Debra Bruce


I found a way to bring the rug upstairs.
I roll it up, then tug its heavy body.
I'm rearranging the rooms we used to share.

To slide it across the floor would take me years,
so I stand it up and let it lean on me,
shuffling with it toward the basement stairs--

Oh heavy mate--and who will greet me there?
--to usher in the new reality
of rearranging the rooms we used to share.

You wore a jacket I'd never seen you wear,
moving your things out, keeping your back to me.
I lose my grip, starting up the stairs,

but I don't fall. The rug slides down and flares
apart, away from me, deep burgundy.
I'm rearranging the rooms we used to share.

I don't know why I can't just leave it where
we stashed it away--for good, apparently.
I found a way to drag it back upstairs.
I'm rearranging the rooms we used to share.

A Notable Confession
c. 1633

The infinite or finite mystery?
Your Holiness, I pray, please take your pick.
Let's play our bitter joke on history.
I, Galileo, am a heretic.
I rushed my spyglass up the golden stair,
my pride pumped up--to magnify x 10.
Seeing the tiny faithful cross the square,
far off, amazed the doge's silken men.

But then I watched the sky. I take it back.
My prison is a villa, gathered beans
promised by my daughter, white grapes just picked,
her letters pleading with me, come, soon, please.
Do I, an old man, renounce Copernicus?
Of course I do. Don't be ridiculous.

(originally written as part of a collaborative sonnet sequence, first line by Mary Agner)


Debra Bruce's third book, What Wind Will Do, was published by Miami University Press of Ohio, and she’s had work in The Atlantic, The Formalist, Poetry, Ploughshares, The Virginia Quarterly Review, Prairie Schooner, and other journals.  She has been the recipient of grants and awards from the National Endowment for the Arts, National Endowment for the Humanities, The Illinois Arts Council, The Poetry Society of America, and Poetry.  She is a professor of English at Northeastern Illinois University in Chicago. Visit Debra Bruce's website. Other earlier work in Mezzo Cammin: 2007.1, 2006.1.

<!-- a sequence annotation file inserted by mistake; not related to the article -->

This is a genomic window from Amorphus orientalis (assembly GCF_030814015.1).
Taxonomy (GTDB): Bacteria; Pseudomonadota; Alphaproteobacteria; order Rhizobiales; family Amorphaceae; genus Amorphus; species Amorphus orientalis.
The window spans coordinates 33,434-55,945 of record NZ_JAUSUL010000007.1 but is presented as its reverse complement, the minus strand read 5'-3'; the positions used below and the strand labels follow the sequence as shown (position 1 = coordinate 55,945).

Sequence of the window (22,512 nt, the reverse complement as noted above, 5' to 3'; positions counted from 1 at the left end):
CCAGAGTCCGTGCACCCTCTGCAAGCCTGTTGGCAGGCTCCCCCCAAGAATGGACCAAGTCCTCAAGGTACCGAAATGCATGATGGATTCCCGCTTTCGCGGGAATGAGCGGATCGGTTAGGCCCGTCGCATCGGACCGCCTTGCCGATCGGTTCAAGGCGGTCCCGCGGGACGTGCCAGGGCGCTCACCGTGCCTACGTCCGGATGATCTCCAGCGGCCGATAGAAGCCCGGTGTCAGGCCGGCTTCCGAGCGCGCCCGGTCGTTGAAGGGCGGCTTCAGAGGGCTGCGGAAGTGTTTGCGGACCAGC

Debra Bruce
Kathryn Jacobs
April Lindner
Jennifer Davis Michael
Angela O'Donnell
Doris Watts
Marly Youmans

Mezzo Cammin is proud to announce that The Mezzo Cammin Women Poets Timeline Project, which will eventually be the largest database of women poets in the world, was launched on Saturday, March 27, 2010, at 6:00 PM at the National Museum of Women in the Arts in Washington, D.C. (Photo by Tom Field)
Visit Timeline.
Jo Yarrington: I've always been interested in liminal places, areas of the mind or reality that blur definition, that exist somewhere in between. When first reading Swann's Way, I instantly identified with Proust's ruminations on the space between sleeping and waking. Suspended in that glide from consciousness to unconsciousness, he seemed to find a threshold to unfettered freedom and clarity. In Brontë's Villette, when faced with the harsh realities and social restrictions of Victorian England, Lucy Snow could slip into her shadowland, an interior place of refuge and boundless possibilities. And, in Atonement, McEwan spoke to the fertile pause between stillness and motion when he wrote "the mystery was in the instant before it moved, the dividing moment between moving and nonmoving, when her intention took effect." It is these elusive, shifting planes, these fluctuations in our psychic core and physical being, these changeable and charged arenas that I explore in my visual art.
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